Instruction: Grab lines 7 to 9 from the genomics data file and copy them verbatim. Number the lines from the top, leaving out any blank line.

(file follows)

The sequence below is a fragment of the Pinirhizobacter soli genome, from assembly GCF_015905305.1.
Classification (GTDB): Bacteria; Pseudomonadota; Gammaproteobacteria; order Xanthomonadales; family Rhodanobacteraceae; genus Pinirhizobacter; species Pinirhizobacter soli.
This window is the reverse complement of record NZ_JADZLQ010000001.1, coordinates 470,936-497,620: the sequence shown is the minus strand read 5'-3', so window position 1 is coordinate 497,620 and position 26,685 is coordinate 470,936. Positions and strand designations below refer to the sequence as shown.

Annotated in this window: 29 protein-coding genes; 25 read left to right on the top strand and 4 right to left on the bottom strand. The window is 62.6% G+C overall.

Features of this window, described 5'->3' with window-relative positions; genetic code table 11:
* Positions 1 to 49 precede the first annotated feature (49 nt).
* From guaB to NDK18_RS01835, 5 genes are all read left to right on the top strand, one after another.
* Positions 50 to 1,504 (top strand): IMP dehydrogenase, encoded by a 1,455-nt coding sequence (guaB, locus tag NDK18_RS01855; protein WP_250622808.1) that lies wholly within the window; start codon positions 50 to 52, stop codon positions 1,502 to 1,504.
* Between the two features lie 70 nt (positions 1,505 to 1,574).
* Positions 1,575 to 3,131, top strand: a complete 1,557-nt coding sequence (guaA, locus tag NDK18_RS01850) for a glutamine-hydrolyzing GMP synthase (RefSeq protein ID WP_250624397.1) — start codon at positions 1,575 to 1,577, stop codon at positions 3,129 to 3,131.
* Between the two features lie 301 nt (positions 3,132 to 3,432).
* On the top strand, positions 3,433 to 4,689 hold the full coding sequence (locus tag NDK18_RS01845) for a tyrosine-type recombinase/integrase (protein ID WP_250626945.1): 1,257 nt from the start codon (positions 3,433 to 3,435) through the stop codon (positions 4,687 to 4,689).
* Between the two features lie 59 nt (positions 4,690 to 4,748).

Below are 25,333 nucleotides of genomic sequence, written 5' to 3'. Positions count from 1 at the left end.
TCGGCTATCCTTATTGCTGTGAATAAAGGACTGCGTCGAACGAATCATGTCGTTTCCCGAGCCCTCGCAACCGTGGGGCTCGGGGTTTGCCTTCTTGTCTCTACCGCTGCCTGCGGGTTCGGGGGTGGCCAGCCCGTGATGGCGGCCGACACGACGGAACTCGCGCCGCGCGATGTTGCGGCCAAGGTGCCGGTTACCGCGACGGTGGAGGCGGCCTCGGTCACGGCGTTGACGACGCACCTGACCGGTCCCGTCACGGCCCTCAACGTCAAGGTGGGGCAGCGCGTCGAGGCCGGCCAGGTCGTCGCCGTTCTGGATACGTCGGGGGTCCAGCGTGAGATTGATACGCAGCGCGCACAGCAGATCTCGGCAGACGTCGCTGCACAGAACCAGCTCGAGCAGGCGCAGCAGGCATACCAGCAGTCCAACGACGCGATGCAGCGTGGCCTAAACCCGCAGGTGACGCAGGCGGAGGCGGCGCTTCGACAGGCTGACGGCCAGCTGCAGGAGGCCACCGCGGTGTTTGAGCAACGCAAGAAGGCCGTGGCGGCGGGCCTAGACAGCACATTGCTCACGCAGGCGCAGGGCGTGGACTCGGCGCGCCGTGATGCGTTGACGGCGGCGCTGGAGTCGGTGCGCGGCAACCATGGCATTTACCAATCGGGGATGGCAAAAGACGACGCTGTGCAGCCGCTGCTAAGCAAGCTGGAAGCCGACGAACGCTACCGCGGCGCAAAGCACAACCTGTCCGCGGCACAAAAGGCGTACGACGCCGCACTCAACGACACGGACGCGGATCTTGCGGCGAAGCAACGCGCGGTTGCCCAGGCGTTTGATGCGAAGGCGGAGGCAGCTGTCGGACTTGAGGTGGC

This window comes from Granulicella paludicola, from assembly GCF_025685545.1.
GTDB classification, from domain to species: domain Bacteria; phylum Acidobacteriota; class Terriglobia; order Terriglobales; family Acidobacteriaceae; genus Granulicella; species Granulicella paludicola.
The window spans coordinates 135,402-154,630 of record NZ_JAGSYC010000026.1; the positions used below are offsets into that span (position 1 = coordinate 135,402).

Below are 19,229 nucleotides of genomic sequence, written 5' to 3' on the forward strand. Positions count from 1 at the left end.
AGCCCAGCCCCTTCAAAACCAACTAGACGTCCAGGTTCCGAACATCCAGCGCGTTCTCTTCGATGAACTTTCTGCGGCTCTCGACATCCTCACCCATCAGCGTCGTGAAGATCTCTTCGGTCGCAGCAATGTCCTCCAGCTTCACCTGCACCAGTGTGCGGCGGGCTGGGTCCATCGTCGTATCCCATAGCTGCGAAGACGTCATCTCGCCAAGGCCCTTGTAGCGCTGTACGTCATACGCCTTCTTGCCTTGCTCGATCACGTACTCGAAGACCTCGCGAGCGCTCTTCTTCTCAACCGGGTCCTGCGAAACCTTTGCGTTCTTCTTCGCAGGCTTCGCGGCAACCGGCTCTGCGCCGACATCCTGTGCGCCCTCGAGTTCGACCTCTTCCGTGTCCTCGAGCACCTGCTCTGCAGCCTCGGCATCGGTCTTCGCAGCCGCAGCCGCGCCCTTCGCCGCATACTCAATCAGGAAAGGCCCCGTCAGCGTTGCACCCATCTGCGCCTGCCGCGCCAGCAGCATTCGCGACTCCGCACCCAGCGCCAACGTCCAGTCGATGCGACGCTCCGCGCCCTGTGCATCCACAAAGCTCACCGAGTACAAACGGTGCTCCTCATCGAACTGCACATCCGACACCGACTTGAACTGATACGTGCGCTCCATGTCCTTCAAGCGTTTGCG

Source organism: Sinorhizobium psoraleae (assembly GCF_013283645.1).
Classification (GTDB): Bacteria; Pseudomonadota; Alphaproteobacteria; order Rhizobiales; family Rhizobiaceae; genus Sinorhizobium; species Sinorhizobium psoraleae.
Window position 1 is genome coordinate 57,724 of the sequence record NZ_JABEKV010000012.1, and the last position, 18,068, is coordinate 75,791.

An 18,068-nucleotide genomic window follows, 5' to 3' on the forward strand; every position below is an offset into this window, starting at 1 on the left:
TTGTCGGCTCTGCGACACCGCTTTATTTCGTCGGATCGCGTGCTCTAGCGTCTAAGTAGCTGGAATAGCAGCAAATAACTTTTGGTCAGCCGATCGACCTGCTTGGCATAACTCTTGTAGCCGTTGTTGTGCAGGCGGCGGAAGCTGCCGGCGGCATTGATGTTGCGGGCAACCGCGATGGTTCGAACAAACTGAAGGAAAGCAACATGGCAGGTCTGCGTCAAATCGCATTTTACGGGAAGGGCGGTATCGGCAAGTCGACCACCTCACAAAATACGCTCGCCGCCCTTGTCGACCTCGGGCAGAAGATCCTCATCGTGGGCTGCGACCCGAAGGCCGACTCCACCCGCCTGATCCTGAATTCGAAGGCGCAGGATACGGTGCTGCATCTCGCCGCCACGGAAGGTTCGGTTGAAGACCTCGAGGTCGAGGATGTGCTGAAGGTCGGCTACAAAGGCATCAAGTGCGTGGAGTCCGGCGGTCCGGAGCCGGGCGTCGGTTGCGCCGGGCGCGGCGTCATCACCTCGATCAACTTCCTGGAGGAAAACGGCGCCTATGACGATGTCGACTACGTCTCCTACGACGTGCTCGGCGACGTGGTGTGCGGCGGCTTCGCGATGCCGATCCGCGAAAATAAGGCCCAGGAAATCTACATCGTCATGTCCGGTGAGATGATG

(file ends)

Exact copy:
* From guaB to NDK18_RS01835, 5 genes are all read left to right on the top strand, one after another.
* Positions 50 to 1,504 (top strand): IMP dehydrogenase, encoded by a 1,455-nt coding sequence (guaB, locus tag NDK18_RS01855; protein WP_250622808.1) that lies wholly within the window; start codon positions 50 to 52, stop codon positions 1,502 to 1,504.
* Between the two features lie 70 nt (positions 1,505 to 1,574).